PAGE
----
Monday, February 26, 2007
At the Dolphin Bar
I stretch out in my wine-colored hammock and sway gently in the shade. I've just had a lovely lunch of grilled eggplant and feta cheese on warmed whole-grain bread, with mango chutney and a salad of peppers and olives. Classical music during lunch; after smooth Miles Davis jazz (I've heard enough Ben Harper and Bob Marley at beachside restaurants already to last me for the next four lifetimes) over breakfast of French toast, fried tomatoes and Vienna coffee. The beach is broad and long with perfect sand, calm crystal aquamarine water, and few people. This is Hat Thong Nai Pan Yai, a jewel of my first visit to Thailand a year ago, and a place where I was determined to come back and spend a few days. I arrived this morning by longtail boat, a short cruise over calm morning water around the wild and rocky northeast coast of Ko Phangan.
Of course, as I sit reading in the hammock, the angry buzzing of a nearby chainsaw rattles me into action - writing - anything to break away from the chaotic noise of what-is. Earlier when checking into my bungalow the owner warned me about the nearby water pump, which she said might be noisy. I could barely hear it through the walls, and what I did hear was a quieter version of what I'd spent two decades listening to behind my house in Argenta, the whirring alternator connected to my waterline as it supplied me with 12-volt power.
The last place I stayed in was also quite pleasant, on a hillside at one end of Hat Yao. It was called Dream Hill, featured a large Ganesh-like octopus as a centerpiece, had free email, and some excellent Thai cooking. It was also a pleasant walk past a few small bays, by dirt road, to the Pyramid Yoga centre where I gave drumming classes every other day for a week. The fly in that ointment of utopia came the last night of my stay, when a DJ party on the beach blasted monotonous electronic beats far into the night. The same thing happened a week earlier at the presumably isolated Hat Yao ("Long Beach") at the southern end of Ko Lanta, leaving me virtually sleepless the night before leaving.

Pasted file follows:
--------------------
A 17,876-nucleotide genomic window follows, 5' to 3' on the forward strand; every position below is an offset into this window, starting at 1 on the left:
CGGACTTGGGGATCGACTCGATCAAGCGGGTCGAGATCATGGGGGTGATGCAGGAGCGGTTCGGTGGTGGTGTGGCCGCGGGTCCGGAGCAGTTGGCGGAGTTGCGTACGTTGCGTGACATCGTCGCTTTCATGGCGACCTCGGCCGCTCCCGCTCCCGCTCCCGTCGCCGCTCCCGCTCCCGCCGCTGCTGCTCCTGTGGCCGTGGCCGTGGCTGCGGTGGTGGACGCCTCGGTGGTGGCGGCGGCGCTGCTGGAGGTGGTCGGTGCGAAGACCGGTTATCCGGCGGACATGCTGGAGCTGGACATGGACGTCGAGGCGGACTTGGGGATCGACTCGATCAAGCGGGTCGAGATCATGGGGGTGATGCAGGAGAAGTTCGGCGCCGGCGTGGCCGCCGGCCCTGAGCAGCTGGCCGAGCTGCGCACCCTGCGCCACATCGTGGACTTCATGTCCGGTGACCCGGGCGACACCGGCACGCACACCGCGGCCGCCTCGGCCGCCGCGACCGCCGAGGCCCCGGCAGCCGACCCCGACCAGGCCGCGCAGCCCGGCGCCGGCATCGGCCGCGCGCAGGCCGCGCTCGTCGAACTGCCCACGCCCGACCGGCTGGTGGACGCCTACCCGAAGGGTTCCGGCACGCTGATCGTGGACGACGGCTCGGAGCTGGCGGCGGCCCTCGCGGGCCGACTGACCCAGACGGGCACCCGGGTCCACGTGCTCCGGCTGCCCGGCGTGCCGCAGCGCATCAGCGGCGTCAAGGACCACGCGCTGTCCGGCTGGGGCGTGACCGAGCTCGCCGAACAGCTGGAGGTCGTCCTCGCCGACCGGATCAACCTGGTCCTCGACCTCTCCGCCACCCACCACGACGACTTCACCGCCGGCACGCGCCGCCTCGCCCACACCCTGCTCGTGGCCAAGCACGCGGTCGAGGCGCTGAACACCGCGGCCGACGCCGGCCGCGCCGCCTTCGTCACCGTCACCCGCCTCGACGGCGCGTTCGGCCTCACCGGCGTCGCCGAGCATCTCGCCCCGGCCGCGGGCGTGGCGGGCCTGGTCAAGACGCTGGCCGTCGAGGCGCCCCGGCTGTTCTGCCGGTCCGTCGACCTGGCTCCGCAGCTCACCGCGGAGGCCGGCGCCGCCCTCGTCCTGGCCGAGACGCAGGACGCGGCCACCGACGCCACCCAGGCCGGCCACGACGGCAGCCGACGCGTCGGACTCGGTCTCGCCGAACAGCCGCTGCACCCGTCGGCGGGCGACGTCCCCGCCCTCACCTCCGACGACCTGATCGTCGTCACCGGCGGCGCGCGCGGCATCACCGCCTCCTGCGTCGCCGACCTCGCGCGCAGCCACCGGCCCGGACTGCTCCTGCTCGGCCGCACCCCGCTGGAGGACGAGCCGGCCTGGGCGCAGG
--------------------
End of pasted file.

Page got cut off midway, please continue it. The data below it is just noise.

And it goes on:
As for this present state of bliss - now that the chainsaw has gone blessedly silent - I have for contrast the memory of last year's visit with Nora and Cleo, when we were so charmed by the Dolphin Bar. That was blissful in its own way, yet at the other end of the spectrum of: alone . . . in company.
On Traveling Alone
adj. A state of social isolation craved by everyone except those who have obtained it.
--The Cynical Web Site
At the yoga centre I chose an Osho Tarot card and drew "Healing." The picture was of a watery body with semi-permeable boundaries; the message was also about opening, letting one's wounds show and go, dissolving with the ego.
I don't know if my personal "wound" is best described as "alone," but I do know that it is a condition that carries with it the potential for strength or weakness. It is also subject, as the "cynical" definition above says, to the swinging pendulum of grass being greener the other side of where one is.
People ask me what it is like to travel alone, especially for such an extended period of time (six months). My response will vary according to my mood of the day. A common perception is that it would lead to unbearable or overwhelming loneliness. Certainly I am in a minority as a "single person" in most of the tourist resort areas where I stay; and in this sense I experience the relative alienation or "otherness" of any social/cultural minority.
How refreshing it was to meet and mix with the students at the yoga centre, most of them there as single individuals, and sharing my values and practices (yoga, meditation, spiritual and health concerns, music - instead of the prevailing paradigm of drinking, smoking, hanging out, late-night partying). Another interesting experience came one day when stopping by the tiny bay of Hat Thian, where I entered the carefully quiet ambience of the local restaurant amid the stares of the "local" tourists staying there. In a good mood of my own integrity on this occasion, I sat alone in the mostly silent space and ate a meal, then was about to move on when a volleyball came rolling my way. I picked it up and tossed it back to the guys who had started a game, and was invited to play. Then I passed a pleasant and sociable couple of hours with them, engaged in the game and bonding in that way.